Presentation on theme: "CONFLICT AND COMPROMISE in Congress Life in Congress."— Presentation transcript:
CONFLICT AND COMPROMISE in Congress
Life in Congress
Public Influence on Congress
Political Process in Congress
The Media and Congress’ Image Problem
Congress’s Image Problem
Congress’s Place in Our Constitutional System Bicameralism – The system of having two chambers within one legislative body, like the House and the Senate in the U.S. Congress. Two-year terms in the House Six-year terms in the Senate
Women and Minorities in Congress
Fenno’s Concentric Circles
The Job of a Member of Congress
Congressional Behavior and Voter Behavior Voters are typically not informed enough to monitor their representatives. However, members of Congress behave as if voters were fully informed, because any issue might become salient in the next election.
Understanding Congressional (In)action Gridlock – An inability to enact legislation because of partisan conflict within Congress or between Congress and the President. Electoral Connection – The idea that congressional behavior is centrally motivated by members’ desire for reelection.
North Carolina Redistricting, 1992
Origins of the Incumbency Advantage Gerrymandering – Attempting to use the process of redrawing district boundaries to benefit a political party, protect incumbents, or change the proportion of minority voters in a district.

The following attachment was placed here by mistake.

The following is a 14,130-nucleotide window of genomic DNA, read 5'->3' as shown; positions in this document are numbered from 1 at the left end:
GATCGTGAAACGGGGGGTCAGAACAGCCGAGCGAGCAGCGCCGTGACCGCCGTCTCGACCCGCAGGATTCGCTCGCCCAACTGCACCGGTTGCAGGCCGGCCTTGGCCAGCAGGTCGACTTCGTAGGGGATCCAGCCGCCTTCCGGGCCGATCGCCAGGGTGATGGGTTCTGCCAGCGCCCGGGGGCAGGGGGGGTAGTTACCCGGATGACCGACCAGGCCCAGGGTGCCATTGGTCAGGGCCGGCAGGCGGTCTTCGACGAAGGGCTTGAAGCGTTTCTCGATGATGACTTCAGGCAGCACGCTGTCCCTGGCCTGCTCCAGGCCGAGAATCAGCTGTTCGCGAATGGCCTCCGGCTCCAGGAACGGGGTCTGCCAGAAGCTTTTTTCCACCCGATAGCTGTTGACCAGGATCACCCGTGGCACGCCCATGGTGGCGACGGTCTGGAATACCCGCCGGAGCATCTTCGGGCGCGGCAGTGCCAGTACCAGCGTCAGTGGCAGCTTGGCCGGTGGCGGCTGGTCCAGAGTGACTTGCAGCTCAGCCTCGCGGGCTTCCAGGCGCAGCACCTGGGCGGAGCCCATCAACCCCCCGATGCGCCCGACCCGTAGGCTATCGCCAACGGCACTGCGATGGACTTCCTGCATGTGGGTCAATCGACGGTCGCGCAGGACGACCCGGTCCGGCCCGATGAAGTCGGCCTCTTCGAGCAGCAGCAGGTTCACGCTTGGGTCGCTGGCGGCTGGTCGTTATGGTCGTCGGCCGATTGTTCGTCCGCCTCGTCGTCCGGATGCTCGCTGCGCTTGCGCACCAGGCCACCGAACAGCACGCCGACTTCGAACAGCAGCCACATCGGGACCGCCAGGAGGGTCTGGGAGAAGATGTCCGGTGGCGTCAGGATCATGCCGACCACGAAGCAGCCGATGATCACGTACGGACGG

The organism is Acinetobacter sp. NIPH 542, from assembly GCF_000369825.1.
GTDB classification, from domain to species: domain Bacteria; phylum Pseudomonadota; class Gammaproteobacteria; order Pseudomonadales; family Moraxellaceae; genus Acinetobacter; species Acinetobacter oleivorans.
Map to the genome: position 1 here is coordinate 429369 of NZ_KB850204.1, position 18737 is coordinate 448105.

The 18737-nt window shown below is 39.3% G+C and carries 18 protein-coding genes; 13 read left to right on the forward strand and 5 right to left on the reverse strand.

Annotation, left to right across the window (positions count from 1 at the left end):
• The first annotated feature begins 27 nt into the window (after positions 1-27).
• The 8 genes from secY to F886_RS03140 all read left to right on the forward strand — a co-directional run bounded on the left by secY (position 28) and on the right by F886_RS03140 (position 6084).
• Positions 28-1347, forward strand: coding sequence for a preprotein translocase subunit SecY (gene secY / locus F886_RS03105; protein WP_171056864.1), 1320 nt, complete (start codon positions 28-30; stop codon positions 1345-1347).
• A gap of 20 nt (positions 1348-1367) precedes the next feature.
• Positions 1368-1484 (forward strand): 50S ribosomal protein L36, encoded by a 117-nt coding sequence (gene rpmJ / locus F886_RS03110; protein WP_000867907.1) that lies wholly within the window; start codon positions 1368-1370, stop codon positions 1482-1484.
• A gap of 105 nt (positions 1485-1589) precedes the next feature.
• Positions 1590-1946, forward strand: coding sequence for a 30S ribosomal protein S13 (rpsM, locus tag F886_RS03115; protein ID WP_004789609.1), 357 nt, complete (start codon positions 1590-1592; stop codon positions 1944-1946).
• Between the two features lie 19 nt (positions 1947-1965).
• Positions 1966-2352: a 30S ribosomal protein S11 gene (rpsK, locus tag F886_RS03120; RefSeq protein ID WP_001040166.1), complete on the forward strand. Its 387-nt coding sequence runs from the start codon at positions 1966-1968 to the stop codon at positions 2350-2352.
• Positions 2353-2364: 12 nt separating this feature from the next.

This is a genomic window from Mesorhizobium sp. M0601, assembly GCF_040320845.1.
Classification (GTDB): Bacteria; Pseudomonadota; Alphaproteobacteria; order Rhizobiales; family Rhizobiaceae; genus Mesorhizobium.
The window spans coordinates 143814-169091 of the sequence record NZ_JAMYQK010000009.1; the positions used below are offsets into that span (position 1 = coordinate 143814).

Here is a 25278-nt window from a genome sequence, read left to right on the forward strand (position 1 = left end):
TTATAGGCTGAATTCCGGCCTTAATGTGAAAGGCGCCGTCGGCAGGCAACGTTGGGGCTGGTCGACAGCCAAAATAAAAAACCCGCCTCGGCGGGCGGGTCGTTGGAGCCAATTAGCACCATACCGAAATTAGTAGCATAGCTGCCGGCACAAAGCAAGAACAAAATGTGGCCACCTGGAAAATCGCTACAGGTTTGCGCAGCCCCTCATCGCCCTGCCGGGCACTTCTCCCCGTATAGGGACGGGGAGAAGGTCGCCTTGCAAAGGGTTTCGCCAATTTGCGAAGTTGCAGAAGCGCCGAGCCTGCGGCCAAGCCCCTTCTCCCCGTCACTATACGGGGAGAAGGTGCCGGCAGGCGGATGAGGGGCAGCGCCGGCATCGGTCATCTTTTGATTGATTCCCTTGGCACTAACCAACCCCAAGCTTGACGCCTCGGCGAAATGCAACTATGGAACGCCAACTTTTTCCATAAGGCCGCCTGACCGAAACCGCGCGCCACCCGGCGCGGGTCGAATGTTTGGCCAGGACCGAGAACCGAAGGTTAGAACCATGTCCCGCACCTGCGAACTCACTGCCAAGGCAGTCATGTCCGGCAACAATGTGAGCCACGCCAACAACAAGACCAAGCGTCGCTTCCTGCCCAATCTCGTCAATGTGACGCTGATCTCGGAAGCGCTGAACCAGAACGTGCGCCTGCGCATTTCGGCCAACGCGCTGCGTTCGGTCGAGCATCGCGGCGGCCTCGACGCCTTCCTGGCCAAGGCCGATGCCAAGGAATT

House Incumbency Reelection Rates, 1948–2010
Senate Incumbency Reelection Rates, 1948–2010
Elections and Member Behavior Home style: A Congressperson’s way of relating to their district Many Congresspeople are called the “Tuesday-to-Thursday club” because they spend so little time in Washington. Do these Congresspeople spend too much time at home? Should they spend more time in Washington?
The Responsibility–Responsiveness Dilemma
Casework (“Constituency Service”) Franking privilege – Congresspeople’s privilege of sending mail to constituents at no cost –Acting as a go-between for citizens and a large federal bureaucracy is a mainstay of a Congressperson’s “constituency service.” –Do you think this work is more important or less important than debates on the floor of the House or Senate?
Constituency Service Casework – Assistance provided by members of Congress to their constituents in solving problems with the federal bureaucracy or addressing specific concerns
Representative Tammy Baldwin at Edgewood High School
Explaining Incumbency Advantage How can members promote reelection chances within the institution of Congress? –Advertising – Actions that are unrelated to government issues but have the primary goal of making a positive impression on the public, like sending holiday cards to constituents and appearing in parades. –Credit Claiming – When a member of Congress takes credit for legislation that specifically benefits his constituents –Position Taking – Any public statement in which a member of Congress makes her views on an issue known to her constituents.
Informal Norms Universalism: As many districts as possible should reap rewards or legislative benefits Reciprocity (logrolling): “I’ll scratch your back if you scratch mine”
Informal Norms (continued) Specialization: Members become experts on specific issues; this helps members claim credit Seniority: Maintains order and helps incumbents win reelection
The Structure of Congress The Speaker, Majority Leaders, and Whips are decided by straight party-line vote.